During the hunt, Peleus accidentally killed his host Eurytion. In the course of the hunt and its aftermath, many of the hunters turned upon one another, contesting the spoils, and so the Goddess continued to be revenged (Kerenyi, 114): "But the goddess again made a great stir of anger and crying battle, over the head of the boar and the bristling boar’s hide, between Kouretes and the high-hearted Aitolians" (Homer, Iliad, ix.543).
The boar's hide that was preserved in the Temple of Athena Alae at Tegea in Laconia was reputedly that of the Calydonian Boar, "rotted by age and by now altogether without bristles" by the time Pausanias saw it in the second century CE. He noted that the tusks had been taken to Rome as booty from the defeated allies of Mark Anthony by Augustus; "one of the tusks of the Calydonian boar has been broken", Pausanias reports, "but the remaining one, having a circumference of about half a fathom, was dedicated in the Emperor's gardens, in a shrine of Dionysos". The Calydonian Hunt was the theme of the temple's main pediment.
The table lists:
|Admetus||the son of Pheres, from Pherae|
|Alcon||one of three sons of Hippocoon or Ares from Amykles in Thrace|
|Amphiaraus||the son of Oicles, from Argos; "As yet unruined by his wicked wife" (Ovid).|
|Ankaios||"from Parrhasius" (Ovid), son of Lycurgus, killed by the boar|
|Asclepius||son of Apollo|
|Atalanta||called Tegeaea ("of Tegea") by Ovid, the daughter of Skoineus, from Arcadia|
|Caeneus||son of Elatus, not yet changed into a woman, Ovid noted|
|Castor and Pollux||the Dioscuri, sons of Zeus and Leda, from Lacedaemon|
|Deucalion, son of Minos|
|Dryas of Calydon||son of Ares (Hyginus notes him as "son of Iapetus")|
|Echion||son of Mercurius (Hermes)|
|Eneasimus||one of three sons of Hippocoon or Ares from Amykles in Thrace|
|Euphemus||son of Poseidon|
|Eurytion||accidentally run through with the javelin of Peleus|
|Eurytus, son of Mercurius (Hermes)|
|Hippasus, son of Eurytus|
|Hippothous||the son of Kerkyon, son of Agamedes, son of Stymphalos|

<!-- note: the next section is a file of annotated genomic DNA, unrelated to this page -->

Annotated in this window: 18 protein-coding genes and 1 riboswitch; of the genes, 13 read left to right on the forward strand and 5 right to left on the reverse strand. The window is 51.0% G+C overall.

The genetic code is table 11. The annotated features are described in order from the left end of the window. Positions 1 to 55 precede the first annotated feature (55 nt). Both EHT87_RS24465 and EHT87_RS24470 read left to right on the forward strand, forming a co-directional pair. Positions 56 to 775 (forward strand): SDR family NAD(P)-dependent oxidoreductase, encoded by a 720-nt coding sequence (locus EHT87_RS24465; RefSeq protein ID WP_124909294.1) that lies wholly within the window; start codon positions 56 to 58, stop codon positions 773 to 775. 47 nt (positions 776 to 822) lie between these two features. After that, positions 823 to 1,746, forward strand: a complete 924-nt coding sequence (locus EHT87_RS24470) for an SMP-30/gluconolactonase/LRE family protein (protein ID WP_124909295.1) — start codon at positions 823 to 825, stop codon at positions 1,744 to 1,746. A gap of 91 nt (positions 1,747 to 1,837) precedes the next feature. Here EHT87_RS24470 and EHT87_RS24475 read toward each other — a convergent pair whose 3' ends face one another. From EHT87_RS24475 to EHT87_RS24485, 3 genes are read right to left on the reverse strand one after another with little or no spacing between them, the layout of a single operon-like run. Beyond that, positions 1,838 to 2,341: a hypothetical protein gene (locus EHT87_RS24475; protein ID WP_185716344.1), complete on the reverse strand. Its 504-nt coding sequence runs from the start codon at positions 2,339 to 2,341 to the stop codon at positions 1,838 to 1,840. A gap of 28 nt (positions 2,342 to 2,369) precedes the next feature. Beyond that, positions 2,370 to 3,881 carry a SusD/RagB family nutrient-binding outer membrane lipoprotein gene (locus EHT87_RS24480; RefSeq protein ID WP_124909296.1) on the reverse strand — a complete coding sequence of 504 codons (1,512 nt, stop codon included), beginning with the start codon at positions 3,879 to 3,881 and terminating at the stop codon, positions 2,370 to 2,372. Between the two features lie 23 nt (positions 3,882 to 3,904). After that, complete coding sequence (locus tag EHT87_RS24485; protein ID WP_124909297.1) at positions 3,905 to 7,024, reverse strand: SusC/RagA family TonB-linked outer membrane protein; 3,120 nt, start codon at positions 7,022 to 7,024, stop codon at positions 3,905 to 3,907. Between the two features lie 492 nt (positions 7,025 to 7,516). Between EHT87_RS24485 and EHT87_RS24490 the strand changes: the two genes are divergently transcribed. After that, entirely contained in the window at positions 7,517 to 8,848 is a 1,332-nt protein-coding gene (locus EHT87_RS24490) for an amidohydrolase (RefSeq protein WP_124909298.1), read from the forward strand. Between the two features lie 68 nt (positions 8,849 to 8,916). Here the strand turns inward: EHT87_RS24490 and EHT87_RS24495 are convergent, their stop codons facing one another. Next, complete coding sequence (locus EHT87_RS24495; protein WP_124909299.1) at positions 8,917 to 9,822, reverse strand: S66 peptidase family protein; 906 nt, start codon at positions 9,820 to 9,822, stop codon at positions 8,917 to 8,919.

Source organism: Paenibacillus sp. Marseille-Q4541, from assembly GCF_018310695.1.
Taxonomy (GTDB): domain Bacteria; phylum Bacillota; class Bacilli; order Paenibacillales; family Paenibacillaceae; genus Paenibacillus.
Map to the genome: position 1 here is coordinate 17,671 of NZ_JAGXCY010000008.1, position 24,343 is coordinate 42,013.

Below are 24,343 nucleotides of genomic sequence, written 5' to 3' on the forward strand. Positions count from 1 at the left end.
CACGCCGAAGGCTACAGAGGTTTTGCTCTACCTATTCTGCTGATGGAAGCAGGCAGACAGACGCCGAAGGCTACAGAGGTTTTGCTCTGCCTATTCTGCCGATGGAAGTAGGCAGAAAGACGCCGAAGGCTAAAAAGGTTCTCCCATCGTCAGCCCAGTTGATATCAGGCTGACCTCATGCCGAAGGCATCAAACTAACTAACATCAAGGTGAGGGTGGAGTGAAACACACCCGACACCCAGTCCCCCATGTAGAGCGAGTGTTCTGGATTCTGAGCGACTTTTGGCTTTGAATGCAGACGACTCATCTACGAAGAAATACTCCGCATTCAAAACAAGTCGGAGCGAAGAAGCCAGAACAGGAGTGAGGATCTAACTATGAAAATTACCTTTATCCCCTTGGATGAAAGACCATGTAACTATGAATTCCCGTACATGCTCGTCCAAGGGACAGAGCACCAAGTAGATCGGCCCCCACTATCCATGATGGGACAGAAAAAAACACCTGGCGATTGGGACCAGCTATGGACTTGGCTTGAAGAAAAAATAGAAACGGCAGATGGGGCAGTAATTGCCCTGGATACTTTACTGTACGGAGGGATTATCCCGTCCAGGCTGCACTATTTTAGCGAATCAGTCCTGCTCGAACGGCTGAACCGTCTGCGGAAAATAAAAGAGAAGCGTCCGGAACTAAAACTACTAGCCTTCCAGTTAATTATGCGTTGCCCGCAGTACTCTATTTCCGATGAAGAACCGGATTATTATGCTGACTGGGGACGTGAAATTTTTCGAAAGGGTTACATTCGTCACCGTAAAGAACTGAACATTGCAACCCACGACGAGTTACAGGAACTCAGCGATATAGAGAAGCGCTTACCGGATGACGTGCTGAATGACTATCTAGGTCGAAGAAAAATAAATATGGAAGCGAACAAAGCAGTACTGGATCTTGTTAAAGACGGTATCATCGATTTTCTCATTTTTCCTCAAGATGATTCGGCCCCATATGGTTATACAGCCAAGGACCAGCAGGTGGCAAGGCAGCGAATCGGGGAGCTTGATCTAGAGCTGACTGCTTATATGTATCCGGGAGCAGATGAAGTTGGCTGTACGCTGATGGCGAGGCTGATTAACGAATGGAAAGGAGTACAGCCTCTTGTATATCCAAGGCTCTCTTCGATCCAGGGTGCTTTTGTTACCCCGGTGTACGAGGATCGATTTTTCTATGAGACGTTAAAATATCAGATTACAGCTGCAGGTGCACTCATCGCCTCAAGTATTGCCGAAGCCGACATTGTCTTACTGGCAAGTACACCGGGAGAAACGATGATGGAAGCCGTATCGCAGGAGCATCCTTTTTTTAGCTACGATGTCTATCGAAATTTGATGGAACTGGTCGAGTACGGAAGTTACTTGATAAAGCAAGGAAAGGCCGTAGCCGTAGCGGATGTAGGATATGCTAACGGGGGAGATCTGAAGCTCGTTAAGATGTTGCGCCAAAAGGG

|Hyleus||killed by the boar|
|Iason||Aeson’s son, from Iolkos|
|Idas||and Lynceus, sons of Aphareus, from Messene|
|Iolaus||son of Iphicles, beloved of Heracles|
|Iphicles||the twin of Heracles, who took no part, Amphitryon’s mortal son, from Thebes|
|Kepheus, from Arcadia|
|Kometes and Prothous||the sons of Thestios, Meleager's uncles|
|Laertes||son of Arcesius, Odysseus' father|
|Lelex||of Naryx in Locria|
|Leucippus||one of three sons of Hippocoon or Ares from Amykles in Thrace|
|Lynceus and Idas|
|Meleager||son of Ooineus|
|Mopsus||son of Ampycus|
|Nestor||"Still in his prime" Ovid says.|
|Peleus||son of Aiakos, father of Achilles from Phthia|
|Phoenix||son of Amyntor|
|Pirithous||son of Ixion, from Larissa, the friend of Theseus|
|Plexippus||brother of Toxeus, slain by Meleager|
|Prothous and Kometes||the sons of Thestios, Meleager's uncles|
|Telamon||son of Aeacus|
|Theseus of Athens||faced another dangerous chthonic creature, the dusky wild Crommyonian Sow, on a separate occasion. Strabo (Geography 8.6.22) reckoned she was the mother of the Calydonian Boar, but there are no hints within the myths to link the two and suggest Strabo might have been right.|
|Toxeus||brother of Plexippus, slain by Meleager|
Ceremonies of the ancients: among the treasures of the collection of classical sculpture at Wilton acquired by the 8th Earl of Pembroke in the 17th and 18th centuries are four marble Roman sarcophagi. As Elizabeth Angelicoussis explains, they embody the Earl's intellectual curiosity as well as his aesthetic discrimination.(ROMAN SARCOPHAGI AT WILTON HOUSE)
Jul 01, 2009; Decorated coffins, or sarcophagi, are the most numerous Roman works of art to have survived. (1) They often escaped the...